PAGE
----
The lion’s share of the business is Vass ready-made and MTO, however, and around 40% of that is the ‘Kaan’ model. (This is also more expensive: £910 for calf, £1295 for cordovan).
Karl developed this out of a desire for a split-toe derby with a hand-sewn apron, in different leathers and lasts. He originally asked English makers such as Edward Green and John Lobb to make one to order for him, in alligator and on particular lasts, but this wasn’t available.
So he found a maker in Northampton that would do the clicking (cutting) of the leather, and then sew the uppers with the U-shape around the apron the traditional way - by hand, with a pig’s hair bristle (like the Edward Green Dover).
He then convinced Vass in Budapest to do everything else: hand lasting, hand sewing the welt and sole, and hand finishing.
With my shoes, I introduced an extra layer of complication, asking for my Kaan to be in cordovan.
I had admired the Alden split-toe blucher in cordovan for a while, and thought this was a nice way to make a similar shoe at bespoke-level quality.
Karl’s maker was initially reluctant. Cordovan is about 30% thicker than calf, and harder. Sewing it with a bristle, and punching the holes, would not be easy.
And so it proved, with a few broken needles. But it was done in the end, and the maker is happy to make them again in the future (I’m told four have been made since).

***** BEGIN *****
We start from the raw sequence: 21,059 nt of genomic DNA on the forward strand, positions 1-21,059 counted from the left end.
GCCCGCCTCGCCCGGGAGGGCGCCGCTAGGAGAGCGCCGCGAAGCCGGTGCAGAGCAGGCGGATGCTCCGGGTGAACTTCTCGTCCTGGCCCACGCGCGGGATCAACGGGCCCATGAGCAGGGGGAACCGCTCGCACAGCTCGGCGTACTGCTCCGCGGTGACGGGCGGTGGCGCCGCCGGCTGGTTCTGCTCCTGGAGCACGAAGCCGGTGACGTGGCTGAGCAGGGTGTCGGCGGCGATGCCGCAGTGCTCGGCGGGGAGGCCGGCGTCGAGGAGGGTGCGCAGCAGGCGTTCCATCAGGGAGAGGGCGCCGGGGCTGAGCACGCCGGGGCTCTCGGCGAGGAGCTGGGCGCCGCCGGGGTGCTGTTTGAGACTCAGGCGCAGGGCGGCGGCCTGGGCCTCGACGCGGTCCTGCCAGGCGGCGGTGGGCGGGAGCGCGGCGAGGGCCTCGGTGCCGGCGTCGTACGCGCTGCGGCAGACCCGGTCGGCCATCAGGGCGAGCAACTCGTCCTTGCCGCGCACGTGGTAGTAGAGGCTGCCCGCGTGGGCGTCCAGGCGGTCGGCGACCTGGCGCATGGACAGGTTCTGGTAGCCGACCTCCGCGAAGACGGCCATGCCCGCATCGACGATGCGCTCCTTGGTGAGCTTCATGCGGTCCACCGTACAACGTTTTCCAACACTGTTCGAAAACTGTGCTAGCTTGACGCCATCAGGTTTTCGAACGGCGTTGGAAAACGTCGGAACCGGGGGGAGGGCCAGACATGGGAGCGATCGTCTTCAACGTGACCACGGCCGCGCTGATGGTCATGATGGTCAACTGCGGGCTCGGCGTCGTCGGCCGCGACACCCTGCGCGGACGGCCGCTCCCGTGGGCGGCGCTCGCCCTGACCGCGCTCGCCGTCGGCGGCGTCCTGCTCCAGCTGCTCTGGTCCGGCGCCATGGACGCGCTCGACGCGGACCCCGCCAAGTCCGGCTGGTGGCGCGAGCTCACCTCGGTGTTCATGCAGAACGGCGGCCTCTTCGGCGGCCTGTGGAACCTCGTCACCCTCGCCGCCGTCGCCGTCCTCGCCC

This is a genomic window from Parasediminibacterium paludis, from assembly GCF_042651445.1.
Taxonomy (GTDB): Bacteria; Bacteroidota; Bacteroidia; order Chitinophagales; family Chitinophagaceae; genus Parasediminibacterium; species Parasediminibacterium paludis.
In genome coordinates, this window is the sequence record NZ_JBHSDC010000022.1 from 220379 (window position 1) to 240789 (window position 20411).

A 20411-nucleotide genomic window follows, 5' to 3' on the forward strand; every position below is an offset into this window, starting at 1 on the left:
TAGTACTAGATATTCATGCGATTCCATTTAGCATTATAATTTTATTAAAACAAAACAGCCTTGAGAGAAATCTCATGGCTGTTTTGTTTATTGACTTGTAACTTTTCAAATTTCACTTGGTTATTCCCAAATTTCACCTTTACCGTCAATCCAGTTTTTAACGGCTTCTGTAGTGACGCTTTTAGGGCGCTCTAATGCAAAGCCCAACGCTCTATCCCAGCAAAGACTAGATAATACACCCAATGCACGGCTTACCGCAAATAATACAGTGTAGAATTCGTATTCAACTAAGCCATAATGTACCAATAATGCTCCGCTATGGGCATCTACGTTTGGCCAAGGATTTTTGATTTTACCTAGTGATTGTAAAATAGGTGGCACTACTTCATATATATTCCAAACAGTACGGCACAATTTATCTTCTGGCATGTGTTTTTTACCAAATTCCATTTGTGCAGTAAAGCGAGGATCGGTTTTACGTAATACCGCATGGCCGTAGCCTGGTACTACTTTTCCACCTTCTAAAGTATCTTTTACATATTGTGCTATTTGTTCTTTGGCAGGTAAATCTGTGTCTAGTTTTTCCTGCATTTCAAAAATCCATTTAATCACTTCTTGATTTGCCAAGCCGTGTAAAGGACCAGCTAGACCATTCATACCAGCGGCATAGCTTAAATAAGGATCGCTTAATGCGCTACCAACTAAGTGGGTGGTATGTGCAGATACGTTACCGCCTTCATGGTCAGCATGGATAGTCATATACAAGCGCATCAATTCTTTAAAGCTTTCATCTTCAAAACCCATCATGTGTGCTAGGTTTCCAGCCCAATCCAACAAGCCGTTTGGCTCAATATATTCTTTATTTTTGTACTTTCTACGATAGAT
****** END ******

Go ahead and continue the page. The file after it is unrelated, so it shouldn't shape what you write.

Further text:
Wearing the shoes now, I’m not entirely sure the technique is suited to cordovan.
The way it works, the outer section of the upper is turned upwards at the seam, while the middle part (the apron) is kept flat, meeting the outer section at 90 degrees.
This means the inside of the cordovan, the raw edge, is exposed. It’s not an issue with most leathers, but with cordovan the inside is paler and stands out a little more.
It’s probably clear from the photos that the cordovan also made stitching around the apron (and internal sewing on the toe) a little tricky, and the edge uneven as a result.
Cordovan might be more suited to the machine stitching that Alden uses, which doesn’t expose the edge of the leather. ('Leather' used for simplicity, as cordovan is of course not really a leather or a skin, but a membrane.)